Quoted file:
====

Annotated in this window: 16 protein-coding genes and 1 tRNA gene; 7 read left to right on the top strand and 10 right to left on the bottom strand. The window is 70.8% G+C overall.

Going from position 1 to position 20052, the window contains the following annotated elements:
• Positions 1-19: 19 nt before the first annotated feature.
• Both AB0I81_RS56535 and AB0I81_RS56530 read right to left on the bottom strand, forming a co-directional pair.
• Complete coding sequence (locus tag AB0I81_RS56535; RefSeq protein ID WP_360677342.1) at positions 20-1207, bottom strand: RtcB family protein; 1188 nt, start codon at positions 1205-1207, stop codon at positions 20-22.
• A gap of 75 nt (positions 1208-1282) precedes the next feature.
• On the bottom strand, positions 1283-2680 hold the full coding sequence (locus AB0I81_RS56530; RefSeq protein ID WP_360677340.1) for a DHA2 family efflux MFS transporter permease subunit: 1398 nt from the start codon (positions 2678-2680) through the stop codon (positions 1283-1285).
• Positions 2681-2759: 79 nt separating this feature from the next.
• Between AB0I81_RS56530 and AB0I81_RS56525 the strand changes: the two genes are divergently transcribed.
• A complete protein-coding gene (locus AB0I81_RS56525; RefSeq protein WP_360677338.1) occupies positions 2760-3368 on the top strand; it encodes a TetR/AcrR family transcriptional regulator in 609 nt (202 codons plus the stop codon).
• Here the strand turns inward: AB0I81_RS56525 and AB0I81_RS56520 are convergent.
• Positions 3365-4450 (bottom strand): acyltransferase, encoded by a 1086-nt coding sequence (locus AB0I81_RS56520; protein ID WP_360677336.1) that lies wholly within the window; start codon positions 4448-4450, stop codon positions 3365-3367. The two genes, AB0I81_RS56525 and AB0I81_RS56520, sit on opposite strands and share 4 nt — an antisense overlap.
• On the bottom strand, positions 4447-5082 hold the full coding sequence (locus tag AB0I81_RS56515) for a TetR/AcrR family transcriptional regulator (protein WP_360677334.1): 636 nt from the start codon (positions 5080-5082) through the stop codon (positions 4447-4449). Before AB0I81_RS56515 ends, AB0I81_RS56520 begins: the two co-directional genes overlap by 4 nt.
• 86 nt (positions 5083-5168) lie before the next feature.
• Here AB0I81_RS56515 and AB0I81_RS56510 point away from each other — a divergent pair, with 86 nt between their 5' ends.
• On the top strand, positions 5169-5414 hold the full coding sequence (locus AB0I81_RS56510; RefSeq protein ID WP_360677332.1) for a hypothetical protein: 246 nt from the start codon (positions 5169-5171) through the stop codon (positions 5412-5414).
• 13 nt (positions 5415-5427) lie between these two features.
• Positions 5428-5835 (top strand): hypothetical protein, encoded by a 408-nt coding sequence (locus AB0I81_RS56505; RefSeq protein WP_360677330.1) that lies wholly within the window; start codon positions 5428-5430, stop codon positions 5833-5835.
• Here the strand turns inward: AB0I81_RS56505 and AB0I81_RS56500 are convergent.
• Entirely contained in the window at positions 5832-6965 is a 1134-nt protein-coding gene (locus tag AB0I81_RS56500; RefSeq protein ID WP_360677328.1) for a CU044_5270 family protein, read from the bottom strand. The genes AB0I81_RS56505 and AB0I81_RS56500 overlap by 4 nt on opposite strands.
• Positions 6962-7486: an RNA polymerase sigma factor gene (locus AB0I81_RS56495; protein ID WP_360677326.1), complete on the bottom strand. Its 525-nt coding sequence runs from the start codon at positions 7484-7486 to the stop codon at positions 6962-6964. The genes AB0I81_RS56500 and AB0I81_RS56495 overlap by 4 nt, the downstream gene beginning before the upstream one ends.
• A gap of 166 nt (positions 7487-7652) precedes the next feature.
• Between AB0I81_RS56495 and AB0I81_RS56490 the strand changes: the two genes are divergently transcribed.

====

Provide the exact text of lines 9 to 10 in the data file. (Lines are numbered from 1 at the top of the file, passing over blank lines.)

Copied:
• Between AB0I81_RS56530 and AB0I81_RS56525 the strand changes: the two genes are divergently transcribed.
• A complete protein-coding gene (locus AB0I81_RS56525; RefSeq protein WP_360677338.1) occupies positions 2760-3368 on the top strand; it encodes a TetR/AcrR family transcriptional regulator in 609 nt (202 codons plus the stop codon).